If you’re interested to see what mobile ad-blocking can do, uBlock Origin has been available for mobile Firefox for a while, and it allows extremely fine and granular controls including a wide range of ad-blocking sources. Ad-blocking has also been available for all desktop browsers for a while. Make sure you use uBlock Origin, it has the most features, the least bloat, and the developer Raymond Hill has virtuously refuses to take donations. He made the non-Origin uBlock originally, handed it off to a volunteer, Chris, who then promptly tried to monetize every part of it. Raymond then resumed development under the uBlock Origin moniker, with the non-Origin uBlock stagnating.


A browser-based content blocker will do nothing to stop tracking in every other part of the OS. There’s only really one way tried-and-tested way of stopping that, and that’s a hosts file. All connections going to a known blacklist (often of hundreds of thousands or millions) of known advertising or third-party tracking servers are sent into a black hole. The blocking is done universally, regardless of any settings in the OS or in any app. It takes no additional CPU cycles and requires no installation of addons. However, on all systems, you will require root/administrator/jailbreak access to apply a hosts file.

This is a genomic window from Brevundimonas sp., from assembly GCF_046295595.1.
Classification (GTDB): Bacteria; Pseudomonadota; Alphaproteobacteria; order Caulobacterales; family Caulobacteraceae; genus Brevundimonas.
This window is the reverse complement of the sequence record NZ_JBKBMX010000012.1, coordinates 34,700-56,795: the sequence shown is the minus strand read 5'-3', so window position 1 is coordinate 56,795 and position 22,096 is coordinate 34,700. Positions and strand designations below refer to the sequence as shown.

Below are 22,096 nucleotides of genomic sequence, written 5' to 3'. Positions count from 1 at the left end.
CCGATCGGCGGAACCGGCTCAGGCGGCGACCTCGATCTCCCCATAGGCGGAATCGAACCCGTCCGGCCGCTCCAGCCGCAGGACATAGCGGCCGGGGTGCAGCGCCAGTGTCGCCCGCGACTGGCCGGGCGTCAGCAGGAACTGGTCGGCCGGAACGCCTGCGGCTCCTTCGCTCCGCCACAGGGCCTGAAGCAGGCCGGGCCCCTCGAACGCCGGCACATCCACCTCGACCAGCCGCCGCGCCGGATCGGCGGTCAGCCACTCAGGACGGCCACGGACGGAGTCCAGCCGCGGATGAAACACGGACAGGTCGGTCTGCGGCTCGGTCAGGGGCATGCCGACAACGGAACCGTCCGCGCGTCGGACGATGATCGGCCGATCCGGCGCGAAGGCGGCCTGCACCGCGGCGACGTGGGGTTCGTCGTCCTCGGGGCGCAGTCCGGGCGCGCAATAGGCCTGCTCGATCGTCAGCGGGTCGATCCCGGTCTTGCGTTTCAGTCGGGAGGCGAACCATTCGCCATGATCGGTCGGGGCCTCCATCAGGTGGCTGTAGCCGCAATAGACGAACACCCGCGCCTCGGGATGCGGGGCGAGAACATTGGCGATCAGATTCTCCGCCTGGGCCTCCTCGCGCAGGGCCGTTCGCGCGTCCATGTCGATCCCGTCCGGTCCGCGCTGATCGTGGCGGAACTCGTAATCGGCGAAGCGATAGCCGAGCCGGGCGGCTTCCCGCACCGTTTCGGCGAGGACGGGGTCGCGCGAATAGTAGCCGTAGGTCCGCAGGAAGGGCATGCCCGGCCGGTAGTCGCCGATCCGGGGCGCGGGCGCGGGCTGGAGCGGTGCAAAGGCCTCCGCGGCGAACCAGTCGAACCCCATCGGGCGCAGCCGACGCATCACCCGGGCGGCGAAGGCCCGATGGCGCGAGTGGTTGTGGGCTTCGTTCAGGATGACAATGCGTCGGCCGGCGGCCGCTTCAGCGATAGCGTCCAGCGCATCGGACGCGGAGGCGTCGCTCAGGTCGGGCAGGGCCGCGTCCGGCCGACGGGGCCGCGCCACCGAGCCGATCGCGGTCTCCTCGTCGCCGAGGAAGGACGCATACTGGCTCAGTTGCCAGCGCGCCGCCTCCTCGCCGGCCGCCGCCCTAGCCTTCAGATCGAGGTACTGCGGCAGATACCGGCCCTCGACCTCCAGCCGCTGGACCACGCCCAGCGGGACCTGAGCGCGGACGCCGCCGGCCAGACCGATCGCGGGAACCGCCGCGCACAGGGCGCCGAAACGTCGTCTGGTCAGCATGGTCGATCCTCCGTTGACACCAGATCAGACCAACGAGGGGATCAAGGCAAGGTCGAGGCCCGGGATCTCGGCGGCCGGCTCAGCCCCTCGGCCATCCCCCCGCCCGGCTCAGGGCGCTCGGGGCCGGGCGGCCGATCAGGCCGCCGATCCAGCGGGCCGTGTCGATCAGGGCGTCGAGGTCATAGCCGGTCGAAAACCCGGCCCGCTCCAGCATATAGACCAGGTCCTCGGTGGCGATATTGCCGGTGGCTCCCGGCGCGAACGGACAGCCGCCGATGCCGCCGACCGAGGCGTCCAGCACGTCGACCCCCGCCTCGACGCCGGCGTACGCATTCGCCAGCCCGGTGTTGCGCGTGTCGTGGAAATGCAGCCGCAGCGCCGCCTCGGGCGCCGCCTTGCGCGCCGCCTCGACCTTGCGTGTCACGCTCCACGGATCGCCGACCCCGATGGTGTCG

What I expect to happen in the immediate future is because the least-technically inclined users with the most spendy habits now have access to ad-blocking, sites will resort to using more nefarious means. Things like same-domain ad hosting, or randomized CSS naming could be implemented. More paywalls, more subscription nagging, more urgency in ‘Install Our App!’ messages.

For tracking, techniques like canvas fingerprinting, supercookies, ETags / DOM storage, or plain old browser fingerprinting have already been in use for a while, rendering VPNs/proxies ineffective for privacy. These techniques are incredibly difficult to stop, even on desktop browsers, but you can get close. That information can then be cross-matched against where users are seeing ads – whether it’s tailored native advertisements, or Apple ‘approved’ ads in iAds/News, or installed apps. One thing that you won’t see if wholesale moving to a subscription model, people love free things too much. Prepare for wave two of the ad wars, the one that happens in the background.